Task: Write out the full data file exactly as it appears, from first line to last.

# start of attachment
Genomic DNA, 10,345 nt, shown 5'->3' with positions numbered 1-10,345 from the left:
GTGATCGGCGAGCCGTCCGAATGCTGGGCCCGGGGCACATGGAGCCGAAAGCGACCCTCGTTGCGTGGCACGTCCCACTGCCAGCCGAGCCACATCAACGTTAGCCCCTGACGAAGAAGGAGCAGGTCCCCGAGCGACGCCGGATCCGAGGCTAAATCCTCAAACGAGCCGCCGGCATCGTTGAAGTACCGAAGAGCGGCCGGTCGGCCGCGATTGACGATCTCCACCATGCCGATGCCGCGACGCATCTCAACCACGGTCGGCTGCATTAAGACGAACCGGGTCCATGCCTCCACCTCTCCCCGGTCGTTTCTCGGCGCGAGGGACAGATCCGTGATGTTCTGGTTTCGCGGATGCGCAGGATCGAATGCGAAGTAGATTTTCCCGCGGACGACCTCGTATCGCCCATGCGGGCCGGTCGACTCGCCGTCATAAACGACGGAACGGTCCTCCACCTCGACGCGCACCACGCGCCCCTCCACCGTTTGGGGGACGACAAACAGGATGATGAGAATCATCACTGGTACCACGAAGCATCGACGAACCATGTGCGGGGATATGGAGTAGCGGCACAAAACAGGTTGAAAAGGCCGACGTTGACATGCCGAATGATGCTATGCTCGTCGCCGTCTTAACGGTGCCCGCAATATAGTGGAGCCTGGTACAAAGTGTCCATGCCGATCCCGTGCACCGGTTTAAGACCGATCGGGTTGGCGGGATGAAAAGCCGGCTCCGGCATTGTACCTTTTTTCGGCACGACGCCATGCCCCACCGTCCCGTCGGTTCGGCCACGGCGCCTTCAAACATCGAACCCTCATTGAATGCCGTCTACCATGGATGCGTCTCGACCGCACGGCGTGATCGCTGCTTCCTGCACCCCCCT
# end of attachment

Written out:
Genomic DNA, 10,345 nt, shown 5'->3' with positions numbered 1-10,345 from the left:
GTGATCGGCGAGCCGTCCGAATGCTGGGCCCGGGGCACATGGAGCCGAAAGCGACCCTCGTTGCGTGGCACGTCCCACTGCCAGCCGAGCCACATCAACGTTAGCCCCTGACGAAGAAGGAGCAGGTCCCCGAGCGACGCCGGATCCGAGGCTAAATCCTCAAACGAGCCGCCGGCATCGTTGAAGTACCGAAGAGCGGCCGGTCGGCCGCGATTGACGATCTCCACCATGCCGATGCCGCGACGCATCTCAACCACGGTCGGCTGCATTAAGACGAACCGGGTCCATGCCTCCACCTCTCCCCGGTCGTTTCTCGGCGCGAGGGACAGATCCGTGATGTTCTGGTTTCGCGGATGCGCAGGATCGAATGCGAAGTAGATTTTCCCGCGGACGACCTCGTATCGCCCATGCGGGCCGGTCGACTCGCCGTCATAAACGACGGAACGGTCCTCCACCTCGACGCGCACCACGCGCCCCTCCACCGTTTGGGGGACGACAAACAGGATGATGAGAATCATCACTGGTACCACGAAGCATCGACGAACCATGTGCGGGGATATGGAGTAGCGGCACAAAACAGGTTGAAAAGGCCGACGTTGACATGCCGAATGATGCTATGCTCGTCGCCGTCTTAACGGTGCCCGCAATATAGTGGAGCCTGGTACAAAGTGTCCATGCCGATCCCGTGCACCGGTTTAAGACCGATCGGGTTGGCGGGATGAAAAGCCGGCTCCGGCATTGTACCTTTTTTCGGCACGACGCCATGCCCCACCGTCCCGTCGGTTCGGCCACGGCGCCTTCAAACATCGAACCCTCATTGAATGCCGTCTACCATGGATGCGTCTCGACCGCACGGCGTGATCGCTGCTTCCTGCACCCCCCT